Naturally, repeating this process without automation puts a lot of pressure on operations.

Reducing Stress

In 2020, the FBI documented almost 4,000 cyber attack-related complaints per day. Simultaneously, Microsoft reported attempted phishing or social engineering attacks jumped to almost 30,000 per day, in the United States.

With a shifting landscape of cybersecurity threats occurring on top of the ever-present risk of human error, security teams have a lot on their plate and the burnout felt by team members can take a huge toll on operations and employee turnover.

With the help of automated risk assessments and notification guidance reducing subjectivity and streamlining operations, privacy and compliance teams are able to reduce the time from incident discovery to close.

With shorter timelines, automation helps reduce stress for incident response teams’ day-to-day responsibilities.

Additionally, due to the consistency and repeatability of an automated risk assessment process, incident response teams are armed with the confidence to make notification decisions quickly. With the same automated process, you reduce the stress of uncertainty and ensure your team can provide a defensible course of action for every notification decision complete with a reliable source of documentation for how they arrived at each decision.

From an executive perspective, the efficiency that automation provides allows both privacy and security departments to reduce workloads on their teams and stay ahead of breach notification timelines.

Stay Profitable with Consistent, Defensible Risk Assessment

For many organizations, the biggest privacy challenge is keeping up with and applying relevant laws and regulations to incidents that involve multiple jurisdictions.

After all, a single incident can involve multiple state or international statutes that each have unique stipulations regarding who needs to be notified when they need to be notified, and what the organization’s responsibilities are concerning the information involved in the breach.

As discussed, this caseload is no small task for privacy officers to research and assess on top of their full workloads.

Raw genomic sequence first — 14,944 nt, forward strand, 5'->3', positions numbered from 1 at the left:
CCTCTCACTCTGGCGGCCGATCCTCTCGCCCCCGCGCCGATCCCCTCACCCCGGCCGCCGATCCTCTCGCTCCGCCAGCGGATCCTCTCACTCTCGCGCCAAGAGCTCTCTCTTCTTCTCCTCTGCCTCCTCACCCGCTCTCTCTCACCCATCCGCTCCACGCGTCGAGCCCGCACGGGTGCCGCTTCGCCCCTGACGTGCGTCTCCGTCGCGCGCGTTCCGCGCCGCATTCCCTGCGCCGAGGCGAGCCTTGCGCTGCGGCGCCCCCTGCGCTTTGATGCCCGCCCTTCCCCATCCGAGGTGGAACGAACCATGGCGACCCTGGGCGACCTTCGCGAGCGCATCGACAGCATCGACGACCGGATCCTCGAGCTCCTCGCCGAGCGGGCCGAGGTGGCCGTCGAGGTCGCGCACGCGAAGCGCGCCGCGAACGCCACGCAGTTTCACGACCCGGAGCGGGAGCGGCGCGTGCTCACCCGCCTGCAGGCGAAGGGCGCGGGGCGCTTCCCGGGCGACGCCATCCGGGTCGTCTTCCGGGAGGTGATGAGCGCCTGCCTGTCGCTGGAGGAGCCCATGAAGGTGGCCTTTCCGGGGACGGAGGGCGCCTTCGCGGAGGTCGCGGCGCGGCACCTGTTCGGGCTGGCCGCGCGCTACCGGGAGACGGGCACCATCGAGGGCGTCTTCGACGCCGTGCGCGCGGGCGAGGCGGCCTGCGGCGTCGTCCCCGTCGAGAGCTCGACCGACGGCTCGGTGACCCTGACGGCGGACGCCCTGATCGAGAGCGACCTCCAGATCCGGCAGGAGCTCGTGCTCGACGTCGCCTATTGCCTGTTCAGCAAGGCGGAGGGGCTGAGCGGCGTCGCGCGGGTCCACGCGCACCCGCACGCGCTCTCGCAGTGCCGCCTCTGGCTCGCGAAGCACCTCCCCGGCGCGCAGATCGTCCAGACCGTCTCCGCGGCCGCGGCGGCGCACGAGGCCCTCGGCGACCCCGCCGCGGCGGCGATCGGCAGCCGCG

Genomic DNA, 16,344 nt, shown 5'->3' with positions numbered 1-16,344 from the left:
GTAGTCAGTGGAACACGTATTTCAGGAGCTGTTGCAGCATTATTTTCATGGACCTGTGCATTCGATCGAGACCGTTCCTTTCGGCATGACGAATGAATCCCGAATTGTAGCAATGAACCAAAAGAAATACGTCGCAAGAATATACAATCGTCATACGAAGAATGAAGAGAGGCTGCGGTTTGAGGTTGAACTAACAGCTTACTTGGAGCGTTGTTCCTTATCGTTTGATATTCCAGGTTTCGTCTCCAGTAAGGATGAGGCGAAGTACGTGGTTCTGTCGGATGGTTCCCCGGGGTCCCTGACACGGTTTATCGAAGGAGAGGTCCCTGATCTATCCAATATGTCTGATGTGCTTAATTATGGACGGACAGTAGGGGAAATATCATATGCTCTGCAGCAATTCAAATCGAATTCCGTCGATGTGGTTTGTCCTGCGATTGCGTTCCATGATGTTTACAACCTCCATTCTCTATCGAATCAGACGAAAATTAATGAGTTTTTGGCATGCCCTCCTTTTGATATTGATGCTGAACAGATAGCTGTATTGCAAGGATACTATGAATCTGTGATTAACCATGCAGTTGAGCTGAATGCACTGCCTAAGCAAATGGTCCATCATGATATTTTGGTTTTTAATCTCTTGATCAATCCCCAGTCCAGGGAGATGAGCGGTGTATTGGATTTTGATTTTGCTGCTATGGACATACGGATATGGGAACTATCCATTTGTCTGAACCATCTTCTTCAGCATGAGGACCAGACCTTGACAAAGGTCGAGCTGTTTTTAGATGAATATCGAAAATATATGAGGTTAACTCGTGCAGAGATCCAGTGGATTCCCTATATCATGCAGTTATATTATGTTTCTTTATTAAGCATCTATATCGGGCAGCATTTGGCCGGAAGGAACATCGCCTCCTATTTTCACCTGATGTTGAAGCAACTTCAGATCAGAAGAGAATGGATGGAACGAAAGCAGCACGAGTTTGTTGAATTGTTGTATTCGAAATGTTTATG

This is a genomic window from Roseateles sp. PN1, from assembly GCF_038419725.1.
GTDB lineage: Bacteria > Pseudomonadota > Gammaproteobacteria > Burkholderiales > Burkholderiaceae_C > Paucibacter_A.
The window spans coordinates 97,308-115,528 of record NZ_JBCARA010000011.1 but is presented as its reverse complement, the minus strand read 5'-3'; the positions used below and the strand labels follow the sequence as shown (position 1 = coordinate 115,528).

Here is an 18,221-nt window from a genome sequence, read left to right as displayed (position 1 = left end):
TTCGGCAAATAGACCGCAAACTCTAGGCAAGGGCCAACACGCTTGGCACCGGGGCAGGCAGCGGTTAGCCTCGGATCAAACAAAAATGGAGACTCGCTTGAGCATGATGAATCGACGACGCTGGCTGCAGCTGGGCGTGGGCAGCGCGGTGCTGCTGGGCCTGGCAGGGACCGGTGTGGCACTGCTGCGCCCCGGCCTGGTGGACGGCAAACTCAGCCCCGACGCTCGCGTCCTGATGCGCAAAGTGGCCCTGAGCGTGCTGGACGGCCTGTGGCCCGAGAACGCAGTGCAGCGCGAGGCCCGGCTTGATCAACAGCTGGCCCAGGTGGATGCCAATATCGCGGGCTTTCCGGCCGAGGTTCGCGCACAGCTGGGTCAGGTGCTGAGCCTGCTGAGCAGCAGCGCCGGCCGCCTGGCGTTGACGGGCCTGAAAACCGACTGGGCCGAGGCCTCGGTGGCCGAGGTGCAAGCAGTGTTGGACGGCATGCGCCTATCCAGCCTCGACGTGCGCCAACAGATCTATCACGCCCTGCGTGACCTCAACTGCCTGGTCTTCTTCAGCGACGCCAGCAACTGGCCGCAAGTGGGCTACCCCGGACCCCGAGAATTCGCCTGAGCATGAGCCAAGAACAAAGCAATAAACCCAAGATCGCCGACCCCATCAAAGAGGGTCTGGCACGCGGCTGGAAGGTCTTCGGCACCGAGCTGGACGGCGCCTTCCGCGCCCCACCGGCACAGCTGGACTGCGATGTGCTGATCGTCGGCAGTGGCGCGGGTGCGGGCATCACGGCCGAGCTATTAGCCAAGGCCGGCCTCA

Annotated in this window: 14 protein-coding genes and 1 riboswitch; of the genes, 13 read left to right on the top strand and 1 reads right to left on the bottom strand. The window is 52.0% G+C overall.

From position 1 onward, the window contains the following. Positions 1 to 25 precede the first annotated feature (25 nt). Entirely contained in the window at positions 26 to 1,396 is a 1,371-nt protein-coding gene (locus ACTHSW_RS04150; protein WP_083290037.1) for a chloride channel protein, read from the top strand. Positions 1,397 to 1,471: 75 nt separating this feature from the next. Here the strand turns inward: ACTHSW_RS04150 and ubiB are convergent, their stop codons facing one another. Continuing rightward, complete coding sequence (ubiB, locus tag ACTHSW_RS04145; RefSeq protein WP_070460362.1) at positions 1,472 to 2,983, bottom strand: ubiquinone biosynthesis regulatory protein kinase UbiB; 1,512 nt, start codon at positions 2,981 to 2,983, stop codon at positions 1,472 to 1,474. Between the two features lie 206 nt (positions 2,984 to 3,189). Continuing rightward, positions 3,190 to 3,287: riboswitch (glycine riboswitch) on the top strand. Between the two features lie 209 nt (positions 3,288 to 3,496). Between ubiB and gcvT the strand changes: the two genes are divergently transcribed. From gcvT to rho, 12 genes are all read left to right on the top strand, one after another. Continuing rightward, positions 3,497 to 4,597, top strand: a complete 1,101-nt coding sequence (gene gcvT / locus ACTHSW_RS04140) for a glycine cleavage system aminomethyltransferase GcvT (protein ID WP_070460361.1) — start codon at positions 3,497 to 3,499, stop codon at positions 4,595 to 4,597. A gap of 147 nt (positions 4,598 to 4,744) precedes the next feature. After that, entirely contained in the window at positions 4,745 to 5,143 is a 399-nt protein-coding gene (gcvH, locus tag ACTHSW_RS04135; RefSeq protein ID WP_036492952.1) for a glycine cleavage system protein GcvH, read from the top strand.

Common inhibitors to successful assessment include:

  • Human error during risk assessment
  • Inefficient workflows overloaded with mundane tasks
  • Inability to manage complexity at scale

All of which compound to increase costs in the form of wasted time, potential violation of notification requirements, and under- or over-notifying. Given the number of incidents that require assessment per year, having a consistent, automated process to assess risk is a no-brainer.

Radar metadata revealed in the Benchmarking Privacy Incidents 2020 Report, organizations using best practices and automation to operationalize incident response completed the process from discovery to notification in 26 days (as compared to 38 days for organizations without automation in this process).

That’s 12 fewer days invested on investigation per incident. How many incidents did your organization assess last year? For a glimpse of what automation in incident risk assessment can save your organization, explore our handy ROI calculator.

Conclusion

While time and money are at the top of everyone’s efficiency checklists, it’s worth taking into account the stress relief benefits that automation can bring to your organization. Besides creating space for priorities, automated risk assessments provide confidence through consistency and defensibility amid an increasingly complex data breach notification landscape.

No matter what way you slice it, incidents are on the rise, and organizations that invest in automated risk assessment and notification guidance can get ahead of the inefficient and costly manual processes by acting now.

To learn more about how organizations create inefficiency in incident response, read our new whitepaper to understand the who, what, why, and how of streamlined incident response.

Topics: Incident Response Management